"We had a unique opportunity to enter into discussions with Kendrick to solidify his future with our organization," general manager Sam Presti said in a statement. "We are pleased to know that he will be a part of our core group now and in the future. Kendrick's blue-collar, team-first approach aligns with the vision we hold for building a sustainable team in the Oklahoma City community."
Click HERE to read more on the extension.
--Forsberg's analysis: As part of Thursday's deadline deal that sent Perkins and Nate Robinson to Oklahoma City in exchange for Jeff Green and Nenad Krstic, the Thunder trimmed a tiny bit of cap space (a little over a $1 million), which gave them just enough additional wiggle room to help hammer out a contract extension with Perkins. With Boston over the salary cap, the team couldn't offer more than a four-year, $22 million extension this season, while Oklahoma City was able to use that small cap space to offer Perkins as much as $13 million more on a four-year deal (For a more detailed explanation, hop HERE).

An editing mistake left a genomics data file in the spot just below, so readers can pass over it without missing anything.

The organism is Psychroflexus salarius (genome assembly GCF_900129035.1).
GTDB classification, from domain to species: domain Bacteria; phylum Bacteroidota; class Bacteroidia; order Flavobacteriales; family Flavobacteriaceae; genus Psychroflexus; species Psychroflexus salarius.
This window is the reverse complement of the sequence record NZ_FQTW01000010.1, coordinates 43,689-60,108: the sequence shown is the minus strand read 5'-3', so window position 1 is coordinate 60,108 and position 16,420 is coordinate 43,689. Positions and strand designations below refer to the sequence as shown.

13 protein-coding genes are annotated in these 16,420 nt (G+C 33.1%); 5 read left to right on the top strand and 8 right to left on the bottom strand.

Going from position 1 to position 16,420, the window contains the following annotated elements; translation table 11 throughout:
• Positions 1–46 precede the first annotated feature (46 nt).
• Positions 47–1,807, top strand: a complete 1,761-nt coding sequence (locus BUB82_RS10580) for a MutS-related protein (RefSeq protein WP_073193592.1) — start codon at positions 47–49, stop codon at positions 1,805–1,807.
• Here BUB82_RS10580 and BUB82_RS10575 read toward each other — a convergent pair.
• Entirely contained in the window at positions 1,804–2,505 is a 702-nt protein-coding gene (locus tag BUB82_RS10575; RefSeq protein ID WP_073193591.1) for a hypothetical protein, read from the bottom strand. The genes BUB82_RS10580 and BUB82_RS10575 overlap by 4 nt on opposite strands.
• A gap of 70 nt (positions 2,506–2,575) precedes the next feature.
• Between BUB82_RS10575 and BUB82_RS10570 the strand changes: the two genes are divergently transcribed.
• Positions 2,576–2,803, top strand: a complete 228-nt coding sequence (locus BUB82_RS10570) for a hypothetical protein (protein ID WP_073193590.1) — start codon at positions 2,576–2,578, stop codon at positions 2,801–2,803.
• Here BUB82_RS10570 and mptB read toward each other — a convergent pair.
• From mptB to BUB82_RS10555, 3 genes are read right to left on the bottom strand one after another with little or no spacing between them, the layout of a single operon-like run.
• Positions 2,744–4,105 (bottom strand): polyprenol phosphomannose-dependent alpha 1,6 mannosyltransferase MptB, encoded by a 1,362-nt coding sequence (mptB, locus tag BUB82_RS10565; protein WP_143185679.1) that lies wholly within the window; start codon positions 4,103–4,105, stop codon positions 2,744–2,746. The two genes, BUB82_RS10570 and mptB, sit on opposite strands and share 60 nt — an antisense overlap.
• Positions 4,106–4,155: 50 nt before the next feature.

Here's the key passage from Larry Coon's CBA FAQ explaining how this works:
Only teams under the cap can renegotiate a contract, and the salary in the then-current season can be increased only to the extent that the team has room under the cap. Raises in subsequent years are limited to 10.5 percent of the salary in the first renegotiated season. The renegotiation may not contain a signing bonus.
Kudos to Oklahoma City for getting a deal done, not only facing the prospect that Perkins could test the free-agent waters after this season, but facing a March 1 deadline to get this extension done. Could Perkins have landed more money this offseason? Certainly. Would it have been with a team like Oklahoma City that's positioned to be a contender for the foreseeable future? Probably not. Plus, Perkins gets the security of a long-term extension with an uncertain labor forecast (and potential lockout) looming. It's a win for both sides.